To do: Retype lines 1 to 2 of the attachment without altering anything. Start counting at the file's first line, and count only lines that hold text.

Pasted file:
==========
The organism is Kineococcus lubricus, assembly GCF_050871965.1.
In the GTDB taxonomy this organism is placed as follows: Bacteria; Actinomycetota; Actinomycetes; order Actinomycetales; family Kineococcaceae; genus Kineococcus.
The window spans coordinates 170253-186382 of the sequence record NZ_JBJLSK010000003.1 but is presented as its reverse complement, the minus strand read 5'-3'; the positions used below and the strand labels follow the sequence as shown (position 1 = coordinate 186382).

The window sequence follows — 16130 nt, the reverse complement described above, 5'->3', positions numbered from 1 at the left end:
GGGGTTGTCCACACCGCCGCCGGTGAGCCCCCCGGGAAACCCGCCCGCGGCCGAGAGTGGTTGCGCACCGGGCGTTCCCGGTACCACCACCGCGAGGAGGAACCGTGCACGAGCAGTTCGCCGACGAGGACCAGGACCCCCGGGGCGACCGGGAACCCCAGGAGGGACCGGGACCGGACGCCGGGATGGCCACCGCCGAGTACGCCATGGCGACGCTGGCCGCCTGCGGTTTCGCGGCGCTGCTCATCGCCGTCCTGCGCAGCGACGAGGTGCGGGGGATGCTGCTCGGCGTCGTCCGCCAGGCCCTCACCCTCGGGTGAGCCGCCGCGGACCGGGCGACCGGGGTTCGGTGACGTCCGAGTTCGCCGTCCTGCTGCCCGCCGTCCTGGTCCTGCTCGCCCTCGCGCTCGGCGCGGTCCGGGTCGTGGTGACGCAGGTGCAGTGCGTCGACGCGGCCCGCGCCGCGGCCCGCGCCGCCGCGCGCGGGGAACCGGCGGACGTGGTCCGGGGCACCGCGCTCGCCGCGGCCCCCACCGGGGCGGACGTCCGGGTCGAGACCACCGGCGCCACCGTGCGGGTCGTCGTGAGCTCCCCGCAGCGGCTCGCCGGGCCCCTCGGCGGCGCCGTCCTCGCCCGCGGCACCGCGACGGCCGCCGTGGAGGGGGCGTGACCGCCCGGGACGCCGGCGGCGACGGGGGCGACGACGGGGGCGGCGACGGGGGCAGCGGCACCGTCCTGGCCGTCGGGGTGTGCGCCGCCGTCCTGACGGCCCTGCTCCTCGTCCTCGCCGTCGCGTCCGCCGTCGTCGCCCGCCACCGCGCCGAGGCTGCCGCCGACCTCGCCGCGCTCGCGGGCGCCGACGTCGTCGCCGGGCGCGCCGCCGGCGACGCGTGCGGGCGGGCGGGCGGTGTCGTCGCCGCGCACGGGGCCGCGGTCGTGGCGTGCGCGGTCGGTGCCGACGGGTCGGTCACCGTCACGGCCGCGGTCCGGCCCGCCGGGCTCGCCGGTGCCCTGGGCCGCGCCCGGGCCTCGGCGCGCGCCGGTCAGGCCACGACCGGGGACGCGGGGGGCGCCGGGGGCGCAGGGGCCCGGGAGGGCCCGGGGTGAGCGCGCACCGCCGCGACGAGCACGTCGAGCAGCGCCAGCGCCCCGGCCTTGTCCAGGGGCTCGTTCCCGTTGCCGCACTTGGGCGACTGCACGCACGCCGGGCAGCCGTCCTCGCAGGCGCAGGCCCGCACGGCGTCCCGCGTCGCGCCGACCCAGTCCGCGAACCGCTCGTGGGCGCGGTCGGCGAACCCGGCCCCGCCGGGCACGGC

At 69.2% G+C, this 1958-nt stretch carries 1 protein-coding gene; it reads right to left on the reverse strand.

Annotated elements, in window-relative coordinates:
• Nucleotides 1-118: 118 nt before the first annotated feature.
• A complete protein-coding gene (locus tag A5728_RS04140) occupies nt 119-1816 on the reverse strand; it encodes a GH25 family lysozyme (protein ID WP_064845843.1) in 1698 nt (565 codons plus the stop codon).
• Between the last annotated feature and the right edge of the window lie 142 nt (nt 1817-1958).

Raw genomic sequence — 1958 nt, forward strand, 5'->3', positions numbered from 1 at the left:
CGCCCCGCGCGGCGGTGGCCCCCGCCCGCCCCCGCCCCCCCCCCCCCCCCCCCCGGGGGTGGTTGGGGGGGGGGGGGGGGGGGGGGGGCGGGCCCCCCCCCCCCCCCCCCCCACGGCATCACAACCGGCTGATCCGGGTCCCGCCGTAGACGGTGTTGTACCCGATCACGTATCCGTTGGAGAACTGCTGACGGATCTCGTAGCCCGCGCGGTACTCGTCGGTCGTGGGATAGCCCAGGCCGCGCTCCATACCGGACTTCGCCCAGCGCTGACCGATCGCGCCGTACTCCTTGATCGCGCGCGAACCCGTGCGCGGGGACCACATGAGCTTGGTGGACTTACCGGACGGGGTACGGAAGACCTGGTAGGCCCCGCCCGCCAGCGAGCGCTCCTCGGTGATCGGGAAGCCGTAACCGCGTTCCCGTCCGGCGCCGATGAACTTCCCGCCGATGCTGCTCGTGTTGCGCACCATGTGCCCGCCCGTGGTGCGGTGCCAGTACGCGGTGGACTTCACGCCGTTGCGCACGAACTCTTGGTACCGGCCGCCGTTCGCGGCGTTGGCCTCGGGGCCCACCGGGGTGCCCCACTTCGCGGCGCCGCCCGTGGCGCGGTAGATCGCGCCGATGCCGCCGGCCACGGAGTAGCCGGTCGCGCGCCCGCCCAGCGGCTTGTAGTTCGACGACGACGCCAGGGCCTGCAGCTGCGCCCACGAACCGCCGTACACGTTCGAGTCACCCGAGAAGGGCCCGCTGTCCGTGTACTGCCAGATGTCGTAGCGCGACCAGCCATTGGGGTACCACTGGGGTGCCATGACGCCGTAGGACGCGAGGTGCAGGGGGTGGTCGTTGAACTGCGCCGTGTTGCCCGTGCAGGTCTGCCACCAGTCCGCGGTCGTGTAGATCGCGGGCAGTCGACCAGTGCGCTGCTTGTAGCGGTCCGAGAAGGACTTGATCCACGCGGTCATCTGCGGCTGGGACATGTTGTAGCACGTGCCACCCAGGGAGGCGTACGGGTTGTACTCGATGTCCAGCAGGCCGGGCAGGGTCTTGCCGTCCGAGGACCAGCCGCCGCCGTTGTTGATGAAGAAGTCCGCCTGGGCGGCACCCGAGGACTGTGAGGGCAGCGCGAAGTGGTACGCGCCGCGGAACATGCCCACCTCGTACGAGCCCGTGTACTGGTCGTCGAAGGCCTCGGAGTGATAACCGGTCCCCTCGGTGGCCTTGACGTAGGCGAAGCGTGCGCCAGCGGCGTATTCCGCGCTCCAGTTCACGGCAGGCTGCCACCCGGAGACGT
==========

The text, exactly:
The organism is Kineococcus lubricus, assembly GCF_050871965.1.
In the GTDB taxonomy this organism is placed as follows: Bacteria; Actinomycetota; Actinomycetes; order Actinomycetales; family Kineococcaceae; genus Kineococcus.